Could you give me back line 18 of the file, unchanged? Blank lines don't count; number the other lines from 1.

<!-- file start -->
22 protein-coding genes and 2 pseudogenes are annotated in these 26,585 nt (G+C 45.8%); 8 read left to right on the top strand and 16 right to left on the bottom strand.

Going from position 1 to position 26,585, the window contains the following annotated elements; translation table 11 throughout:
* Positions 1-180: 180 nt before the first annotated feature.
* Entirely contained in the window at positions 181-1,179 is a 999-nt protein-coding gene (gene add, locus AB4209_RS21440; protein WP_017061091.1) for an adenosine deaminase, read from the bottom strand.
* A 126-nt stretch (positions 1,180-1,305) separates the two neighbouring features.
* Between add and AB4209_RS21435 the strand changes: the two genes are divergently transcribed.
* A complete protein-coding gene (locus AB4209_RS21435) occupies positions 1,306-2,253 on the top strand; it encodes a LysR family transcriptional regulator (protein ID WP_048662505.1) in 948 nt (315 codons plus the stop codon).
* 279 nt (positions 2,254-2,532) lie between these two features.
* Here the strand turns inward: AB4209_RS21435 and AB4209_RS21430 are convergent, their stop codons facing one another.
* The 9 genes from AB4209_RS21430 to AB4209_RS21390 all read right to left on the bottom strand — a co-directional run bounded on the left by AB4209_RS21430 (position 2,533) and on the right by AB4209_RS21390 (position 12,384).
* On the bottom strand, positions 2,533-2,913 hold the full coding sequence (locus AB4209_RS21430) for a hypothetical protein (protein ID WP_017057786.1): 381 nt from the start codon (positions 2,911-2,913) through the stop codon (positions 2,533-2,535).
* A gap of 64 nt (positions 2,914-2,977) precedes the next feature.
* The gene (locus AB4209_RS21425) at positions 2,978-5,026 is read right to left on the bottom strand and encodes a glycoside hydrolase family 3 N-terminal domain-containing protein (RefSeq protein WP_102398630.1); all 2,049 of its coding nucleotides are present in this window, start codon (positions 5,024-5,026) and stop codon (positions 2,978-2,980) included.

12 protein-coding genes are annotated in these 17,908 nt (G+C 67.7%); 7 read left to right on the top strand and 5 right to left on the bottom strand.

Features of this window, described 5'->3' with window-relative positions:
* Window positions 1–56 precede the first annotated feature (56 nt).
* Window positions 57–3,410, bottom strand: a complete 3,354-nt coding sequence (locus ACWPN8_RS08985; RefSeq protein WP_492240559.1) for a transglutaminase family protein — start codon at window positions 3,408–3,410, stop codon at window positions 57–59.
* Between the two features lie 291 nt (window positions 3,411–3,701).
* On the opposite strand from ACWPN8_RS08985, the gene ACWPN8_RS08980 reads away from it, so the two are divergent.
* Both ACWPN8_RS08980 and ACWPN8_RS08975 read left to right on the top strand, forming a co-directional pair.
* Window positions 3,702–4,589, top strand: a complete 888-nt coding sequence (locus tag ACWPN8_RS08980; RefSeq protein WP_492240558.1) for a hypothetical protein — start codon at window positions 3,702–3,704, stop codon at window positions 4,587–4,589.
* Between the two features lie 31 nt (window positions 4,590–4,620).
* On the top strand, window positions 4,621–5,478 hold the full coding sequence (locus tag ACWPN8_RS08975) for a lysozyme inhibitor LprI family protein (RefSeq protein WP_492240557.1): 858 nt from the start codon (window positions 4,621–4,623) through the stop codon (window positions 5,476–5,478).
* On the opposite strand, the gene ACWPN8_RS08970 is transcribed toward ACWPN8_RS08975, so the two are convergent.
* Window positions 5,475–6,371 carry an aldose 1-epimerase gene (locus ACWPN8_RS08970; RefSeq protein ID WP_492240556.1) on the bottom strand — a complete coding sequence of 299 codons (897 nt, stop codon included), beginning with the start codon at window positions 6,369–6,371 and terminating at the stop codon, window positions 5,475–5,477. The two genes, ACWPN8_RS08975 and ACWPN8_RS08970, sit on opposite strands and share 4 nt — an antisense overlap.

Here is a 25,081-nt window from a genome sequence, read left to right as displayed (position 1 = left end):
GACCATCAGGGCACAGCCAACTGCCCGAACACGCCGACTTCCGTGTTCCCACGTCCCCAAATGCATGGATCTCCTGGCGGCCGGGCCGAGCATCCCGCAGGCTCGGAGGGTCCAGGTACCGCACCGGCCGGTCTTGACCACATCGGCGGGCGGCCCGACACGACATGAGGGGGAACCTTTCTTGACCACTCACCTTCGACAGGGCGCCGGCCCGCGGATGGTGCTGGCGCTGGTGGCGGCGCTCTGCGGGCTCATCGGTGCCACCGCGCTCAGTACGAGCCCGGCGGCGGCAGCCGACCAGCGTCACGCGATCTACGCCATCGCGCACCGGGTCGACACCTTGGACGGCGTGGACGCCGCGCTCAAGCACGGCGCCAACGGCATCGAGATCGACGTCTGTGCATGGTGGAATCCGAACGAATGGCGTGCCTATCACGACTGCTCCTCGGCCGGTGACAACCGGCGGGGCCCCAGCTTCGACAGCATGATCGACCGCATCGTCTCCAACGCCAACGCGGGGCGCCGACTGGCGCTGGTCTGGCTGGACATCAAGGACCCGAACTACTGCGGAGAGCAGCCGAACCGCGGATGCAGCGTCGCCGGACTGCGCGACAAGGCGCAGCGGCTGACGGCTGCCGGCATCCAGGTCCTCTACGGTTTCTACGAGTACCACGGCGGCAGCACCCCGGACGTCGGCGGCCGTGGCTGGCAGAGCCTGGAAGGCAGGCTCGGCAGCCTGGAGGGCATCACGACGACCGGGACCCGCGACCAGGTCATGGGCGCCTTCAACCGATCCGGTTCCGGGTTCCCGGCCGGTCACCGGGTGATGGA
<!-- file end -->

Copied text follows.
* Between the two features lie 291 nt (window positions 3,411–3,701).